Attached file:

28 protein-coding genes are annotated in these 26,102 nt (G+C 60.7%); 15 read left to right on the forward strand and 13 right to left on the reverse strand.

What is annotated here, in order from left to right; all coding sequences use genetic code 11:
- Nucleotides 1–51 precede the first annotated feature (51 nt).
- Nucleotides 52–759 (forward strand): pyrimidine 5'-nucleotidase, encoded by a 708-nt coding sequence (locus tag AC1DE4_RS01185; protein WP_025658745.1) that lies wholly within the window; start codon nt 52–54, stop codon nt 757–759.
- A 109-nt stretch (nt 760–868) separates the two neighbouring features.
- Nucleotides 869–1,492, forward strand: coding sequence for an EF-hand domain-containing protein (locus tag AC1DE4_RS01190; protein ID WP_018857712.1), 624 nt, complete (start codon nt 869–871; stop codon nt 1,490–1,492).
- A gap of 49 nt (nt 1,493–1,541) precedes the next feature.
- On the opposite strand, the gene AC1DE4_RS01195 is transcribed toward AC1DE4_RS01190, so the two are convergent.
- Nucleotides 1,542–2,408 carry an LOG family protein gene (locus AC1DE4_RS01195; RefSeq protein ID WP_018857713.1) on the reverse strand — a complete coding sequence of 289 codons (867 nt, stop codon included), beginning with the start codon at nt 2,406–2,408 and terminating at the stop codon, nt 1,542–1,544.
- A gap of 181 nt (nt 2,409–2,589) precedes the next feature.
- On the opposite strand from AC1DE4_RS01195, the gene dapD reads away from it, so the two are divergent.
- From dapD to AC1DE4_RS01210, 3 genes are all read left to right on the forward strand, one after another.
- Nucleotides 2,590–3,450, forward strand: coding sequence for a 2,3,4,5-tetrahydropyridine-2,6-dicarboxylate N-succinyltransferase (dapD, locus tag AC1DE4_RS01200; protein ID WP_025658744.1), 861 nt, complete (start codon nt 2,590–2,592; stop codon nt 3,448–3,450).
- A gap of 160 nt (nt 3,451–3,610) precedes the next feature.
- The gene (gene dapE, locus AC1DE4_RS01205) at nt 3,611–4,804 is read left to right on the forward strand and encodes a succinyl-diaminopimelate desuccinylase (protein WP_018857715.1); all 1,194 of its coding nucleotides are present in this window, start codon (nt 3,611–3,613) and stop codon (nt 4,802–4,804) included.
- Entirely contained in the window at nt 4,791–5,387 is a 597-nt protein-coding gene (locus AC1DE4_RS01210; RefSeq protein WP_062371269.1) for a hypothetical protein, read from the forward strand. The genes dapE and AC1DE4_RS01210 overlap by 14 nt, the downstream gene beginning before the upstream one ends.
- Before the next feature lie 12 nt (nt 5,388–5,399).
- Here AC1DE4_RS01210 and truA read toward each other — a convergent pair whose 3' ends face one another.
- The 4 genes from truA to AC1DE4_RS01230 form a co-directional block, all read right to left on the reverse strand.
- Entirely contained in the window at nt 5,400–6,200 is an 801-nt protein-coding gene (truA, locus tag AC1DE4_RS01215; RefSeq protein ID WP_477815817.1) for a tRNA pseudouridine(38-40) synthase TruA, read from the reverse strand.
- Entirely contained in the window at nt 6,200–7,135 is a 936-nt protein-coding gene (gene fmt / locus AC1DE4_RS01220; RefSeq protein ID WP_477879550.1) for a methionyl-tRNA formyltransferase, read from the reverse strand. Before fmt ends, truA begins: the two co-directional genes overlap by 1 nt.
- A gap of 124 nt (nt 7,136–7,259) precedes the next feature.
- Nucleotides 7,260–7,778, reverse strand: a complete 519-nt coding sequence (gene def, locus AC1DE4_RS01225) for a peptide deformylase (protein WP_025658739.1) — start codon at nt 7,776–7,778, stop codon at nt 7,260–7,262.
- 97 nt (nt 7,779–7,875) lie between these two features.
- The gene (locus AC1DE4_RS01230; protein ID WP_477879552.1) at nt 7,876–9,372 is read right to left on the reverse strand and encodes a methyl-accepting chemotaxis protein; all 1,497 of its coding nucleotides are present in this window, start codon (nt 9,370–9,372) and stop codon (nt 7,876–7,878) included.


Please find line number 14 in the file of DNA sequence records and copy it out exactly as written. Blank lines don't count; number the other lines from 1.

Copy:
- A gap of 160 nt (nt 3,451–3,610) precedes the next feature.